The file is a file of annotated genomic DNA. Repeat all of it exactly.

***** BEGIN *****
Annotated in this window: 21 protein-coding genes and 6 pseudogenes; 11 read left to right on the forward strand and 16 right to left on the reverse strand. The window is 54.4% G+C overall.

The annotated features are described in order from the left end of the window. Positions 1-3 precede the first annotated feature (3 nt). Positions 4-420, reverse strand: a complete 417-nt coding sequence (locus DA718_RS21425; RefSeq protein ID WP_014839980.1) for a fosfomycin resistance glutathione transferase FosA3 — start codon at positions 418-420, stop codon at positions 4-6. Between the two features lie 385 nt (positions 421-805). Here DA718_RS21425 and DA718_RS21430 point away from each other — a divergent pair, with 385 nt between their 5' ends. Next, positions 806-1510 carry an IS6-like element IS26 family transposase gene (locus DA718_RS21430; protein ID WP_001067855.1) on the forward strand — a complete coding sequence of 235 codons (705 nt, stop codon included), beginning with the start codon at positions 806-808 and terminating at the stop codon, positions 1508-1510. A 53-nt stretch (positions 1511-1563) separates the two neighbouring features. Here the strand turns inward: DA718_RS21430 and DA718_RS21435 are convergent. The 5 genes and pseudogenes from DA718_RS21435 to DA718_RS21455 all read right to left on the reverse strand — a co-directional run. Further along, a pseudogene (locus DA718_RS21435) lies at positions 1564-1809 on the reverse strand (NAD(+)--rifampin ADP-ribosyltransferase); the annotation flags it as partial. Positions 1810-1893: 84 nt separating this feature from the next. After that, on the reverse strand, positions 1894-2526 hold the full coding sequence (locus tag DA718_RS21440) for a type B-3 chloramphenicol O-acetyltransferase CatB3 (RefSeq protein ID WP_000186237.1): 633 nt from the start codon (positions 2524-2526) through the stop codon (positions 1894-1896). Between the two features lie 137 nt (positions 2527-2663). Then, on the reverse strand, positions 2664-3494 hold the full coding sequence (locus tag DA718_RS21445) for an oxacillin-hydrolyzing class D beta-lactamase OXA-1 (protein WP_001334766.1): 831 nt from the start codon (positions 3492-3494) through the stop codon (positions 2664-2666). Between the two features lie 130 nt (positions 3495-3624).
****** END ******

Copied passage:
Annotated in this window: 21 protein-coding genes and 6 pseudogenes; 11 read left to right on the forward strand and 16 right to left on the reverse strand. The window is 54.4% G+C overall.

The annotated features are described in order from the left end of the window. Positions 1-3 precede the first annotated feature (3 nt). Positions 4-420, reverse strand: a complete 417-nt coding sequence (locus DA718_RS21425; RefSeq protein ID WP_014839980.1) for a fosfomycin resistance glutathione transferase FosA3 — start codon at positions 418-420, stop codon at positions 4-6. Between the two features lie 385 nt (positions 421-805). Here DA718_RS21425 and DA718_RS21430 point away from each other — a divergent pair, with 385 nt between their 5' ends. Next, positions 806-1510 carry an IS6-like element IS26 family transposase gene (locus DA718_RS21430; protein ID WP_001067855.1) on the forward strand — a complete coding sequence of 235 codons (705 nt, stop codon included), beginning with the start codon at positions 806-808 and terminating at the stop codon, positions 1508-1510. A 53-nt stretch (positions 1511-1563) separates the two neighbouring features. Here the strand turns inward: DA718_RS21430 and DA718_RS21435 are convergent. The 5 genes and pseudogenes from DA718_RS21435 to DA718_RS21455 all read right to left on the reverse strand — a co-directional run. Further along, a pseudogene (locus DA718_RS21435) lies at positions 1564-1809 on the reverse strand (NAD(+)--rifampin ADP-ribosyltransferase); the annotation flags it as partial. Positions 1810-1893: 84 nt separating this feature from the next. After that, on the reverse strand, positions 1894-2526 hold the full coding sequence (locus tag DA718_RS21440) for a type B-3 chloramphenicol O-acetyltransferase CatB3 (RefSeq protein ID WP_000186237.1): 633 nt from the start codon (positions 2524-2526) through the stop codon (positions 1894-1896). Between the two features lie 137 nt (positions 2527-2663). Then, on the reverse strand, positions 2664-3494 hold the full coding sequence (locus tag DA718_RS21445) for an oxacillin-hydrolyzing class D beta-lactamase OXA-1 (protein WP_001334766.1): 831 nt from the start codon (positions 3492-3494) through the stop codon (positions 2664-2666). Between the two features lie 130 nt (positions 3495-3624).